The Simple Life

Gardens

Posted

There are many types of gardens. There are large ones that take up an entire yard and there are some that consist of only a few plants in pots on the front porch.

I remember the garden my grandparent’s had when I was growing up. They grew eggplant which was purple. Purple being my favorite color, I just knew I’d like eggplant. Wrong. It may have a pretty package, but I just didn’t care for the fried eggplant my grandmother served.

There were also peas that had to be shelled. I remember my sisters and grandparents gathered around, each with a bowl in our laps. The pea pods would be in plastic grocery sacks and we’d have to pull them out, split them open and drop the peas in the bowl. If it was the purple hull peas, you’d have purple fingers before you were through. They also had three pecan trees and we had to collect the nuts, crack them and then pick out the pieces of shell.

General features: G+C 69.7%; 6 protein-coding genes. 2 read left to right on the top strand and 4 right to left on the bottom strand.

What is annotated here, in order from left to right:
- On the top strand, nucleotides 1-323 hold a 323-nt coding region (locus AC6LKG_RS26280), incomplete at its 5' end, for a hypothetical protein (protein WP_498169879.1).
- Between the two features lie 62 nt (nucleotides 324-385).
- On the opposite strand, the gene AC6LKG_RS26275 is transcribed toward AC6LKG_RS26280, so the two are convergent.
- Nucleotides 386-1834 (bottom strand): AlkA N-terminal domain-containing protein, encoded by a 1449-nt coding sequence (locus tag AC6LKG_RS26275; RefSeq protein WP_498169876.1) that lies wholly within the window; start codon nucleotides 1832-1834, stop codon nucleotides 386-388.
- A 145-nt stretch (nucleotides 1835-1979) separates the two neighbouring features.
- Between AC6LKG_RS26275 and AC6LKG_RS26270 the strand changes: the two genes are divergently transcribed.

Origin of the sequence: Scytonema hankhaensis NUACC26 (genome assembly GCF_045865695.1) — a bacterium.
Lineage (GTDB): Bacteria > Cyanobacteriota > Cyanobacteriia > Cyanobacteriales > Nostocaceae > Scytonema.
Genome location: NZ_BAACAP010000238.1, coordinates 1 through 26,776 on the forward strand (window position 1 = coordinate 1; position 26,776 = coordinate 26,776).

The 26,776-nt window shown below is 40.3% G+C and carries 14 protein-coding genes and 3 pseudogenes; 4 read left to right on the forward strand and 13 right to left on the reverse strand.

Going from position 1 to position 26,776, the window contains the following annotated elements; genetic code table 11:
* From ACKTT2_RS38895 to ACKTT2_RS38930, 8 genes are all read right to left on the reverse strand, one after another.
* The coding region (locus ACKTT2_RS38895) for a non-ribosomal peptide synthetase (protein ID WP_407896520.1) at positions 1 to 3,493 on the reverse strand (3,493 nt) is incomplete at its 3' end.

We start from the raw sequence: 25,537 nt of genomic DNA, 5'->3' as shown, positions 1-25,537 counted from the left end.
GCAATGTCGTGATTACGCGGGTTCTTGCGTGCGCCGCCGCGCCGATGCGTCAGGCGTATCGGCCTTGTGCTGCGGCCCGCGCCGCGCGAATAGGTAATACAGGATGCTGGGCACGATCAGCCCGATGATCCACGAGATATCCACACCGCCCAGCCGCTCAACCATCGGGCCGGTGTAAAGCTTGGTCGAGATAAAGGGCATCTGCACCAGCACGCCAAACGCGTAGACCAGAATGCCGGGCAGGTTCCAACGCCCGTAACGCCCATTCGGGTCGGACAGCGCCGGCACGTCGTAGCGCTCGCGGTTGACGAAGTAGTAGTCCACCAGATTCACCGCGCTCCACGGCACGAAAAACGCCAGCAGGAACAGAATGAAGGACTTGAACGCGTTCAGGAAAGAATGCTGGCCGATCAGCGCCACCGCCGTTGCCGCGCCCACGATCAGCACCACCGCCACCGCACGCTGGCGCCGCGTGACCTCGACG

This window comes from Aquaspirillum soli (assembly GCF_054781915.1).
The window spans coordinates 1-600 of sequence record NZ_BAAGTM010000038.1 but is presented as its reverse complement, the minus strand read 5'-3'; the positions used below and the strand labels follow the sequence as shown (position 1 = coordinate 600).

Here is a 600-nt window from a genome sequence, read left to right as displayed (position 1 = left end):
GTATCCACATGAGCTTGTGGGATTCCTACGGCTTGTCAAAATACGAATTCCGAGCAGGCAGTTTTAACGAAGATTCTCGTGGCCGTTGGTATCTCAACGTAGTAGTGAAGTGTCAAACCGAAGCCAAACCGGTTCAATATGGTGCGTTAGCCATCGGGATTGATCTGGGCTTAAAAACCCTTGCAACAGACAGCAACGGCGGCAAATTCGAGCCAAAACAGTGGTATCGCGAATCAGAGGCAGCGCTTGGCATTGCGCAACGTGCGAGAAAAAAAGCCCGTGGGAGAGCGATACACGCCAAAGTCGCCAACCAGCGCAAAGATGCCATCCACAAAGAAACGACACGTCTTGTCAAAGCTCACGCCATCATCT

I did have my favorite – strawberries. We certainly didn’t mind helping to pick those. I’m absolutely certain more of those berries made it into our stomachs than into the house. Grandma would always yell at papaw to make sure we washed the strawberries off before eating them. We rarely did.

I have at times had small gardens of my own. With the help of my husband, I’ve grown tomatoes, bell peppers, jalapenos and cucumbers. I do have a rather large backyard where I live now, but putting in a garden would be impossible. A shed sits in the middle of the yard towards the back fence. On one side of it is a shaded area that receives little sun. In front of that area is a gate to allow vehicle access. On the other side of the shed is our burn pile.

The only feasible places for a garden would be an area in the middle of my yard between the back porch and the shed, or an area in front of the burn pile to one side of the yard. That last spot might work if I didn’t have a dog. Unfortunately, I’m afraid he’d just dig out of the dirt anything I planted in it anyway.

If you would like to respond to this column or share a bit of news, send an email to reporter@tricountyleader.com, or write to Tri County Leader at PO Box 1067, Whitehouse, TX 75791.

Comments

Special Sections